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infirm
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Great Expectations
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infirm
Used In
Great Expectations
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  • However, having an infirmity—for I am hard of hearing, sir—
  • —Yes, hard of hearing; having that infirmity coming upon me, my son he went into the Law, and he took charge of me, and he by little and little made out this elegant and beautiful property.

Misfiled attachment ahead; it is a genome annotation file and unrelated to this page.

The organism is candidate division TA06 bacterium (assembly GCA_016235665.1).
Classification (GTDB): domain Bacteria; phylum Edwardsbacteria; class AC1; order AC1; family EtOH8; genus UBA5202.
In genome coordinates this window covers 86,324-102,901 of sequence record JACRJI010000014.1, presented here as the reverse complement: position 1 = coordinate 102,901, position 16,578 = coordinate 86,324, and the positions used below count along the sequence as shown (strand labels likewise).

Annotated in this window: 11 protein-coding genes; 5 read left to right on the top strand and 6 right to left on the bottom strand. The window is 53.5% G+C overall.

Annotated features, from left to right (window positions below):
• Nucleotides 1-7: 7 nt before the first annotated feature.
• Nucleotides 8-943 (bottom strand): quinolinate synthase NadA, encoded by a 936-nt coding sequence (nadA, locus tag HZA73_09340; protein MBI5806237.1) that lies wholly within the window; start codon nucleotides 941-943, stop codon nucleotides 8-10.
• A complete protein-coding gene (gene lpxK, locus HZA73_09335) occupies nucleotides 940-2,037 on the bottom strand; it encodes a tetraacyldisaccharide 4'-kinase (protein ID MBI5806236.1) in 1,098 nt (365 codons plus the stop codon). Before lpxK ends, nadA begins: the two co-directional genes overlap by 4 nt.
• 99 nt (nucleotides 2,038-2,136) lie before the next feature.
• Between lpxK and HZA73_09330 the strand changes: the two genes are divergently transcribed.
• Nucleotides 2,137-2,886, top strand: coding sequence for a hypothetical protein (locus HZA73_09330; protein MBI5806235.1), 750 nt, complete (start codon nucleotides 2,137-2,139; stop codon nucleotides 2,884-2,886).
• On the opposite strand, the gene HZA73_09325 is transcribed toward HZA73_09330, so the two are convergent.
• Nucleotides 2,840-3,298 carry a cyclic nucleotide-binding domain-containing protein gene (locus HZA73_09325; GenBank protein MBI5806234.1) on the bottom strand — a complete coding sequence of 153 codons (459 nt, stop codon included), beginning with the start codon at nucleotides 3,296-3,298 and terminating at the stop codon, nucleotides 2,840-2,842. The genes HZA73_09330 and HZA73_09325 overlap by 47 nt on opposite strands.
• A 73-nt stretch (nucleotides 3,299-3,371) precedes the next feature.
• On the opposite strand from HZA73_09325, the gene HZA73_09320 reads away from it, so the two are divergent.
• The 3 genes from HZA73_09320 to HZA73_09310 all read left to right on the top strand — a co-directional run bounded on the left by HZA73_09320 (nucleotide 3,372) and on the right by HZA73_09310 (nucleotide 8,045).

• Mr. Wopsle’s great-aunt kept an evening school in the village; that is to say, she was a ridiculous old woman of limited means and unlimited infirmity, who used to go to sleep from six to seven every evening, in the society of youth who paid two pence per week each, for the improving opportunity of seeing her do it.
  • Nothing disturbed the tranquillity of the Castle, but the occasional tumbling open of John and Miss Skiffins: which little doors were a prey to some spasmodic infirmity that made me sympathetically uncomfortable until I got used to it.

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    Show samples from other sources
  • too infirm to walk unassisted
  • age creeps upon them; infirmities follow
    Mark Twain

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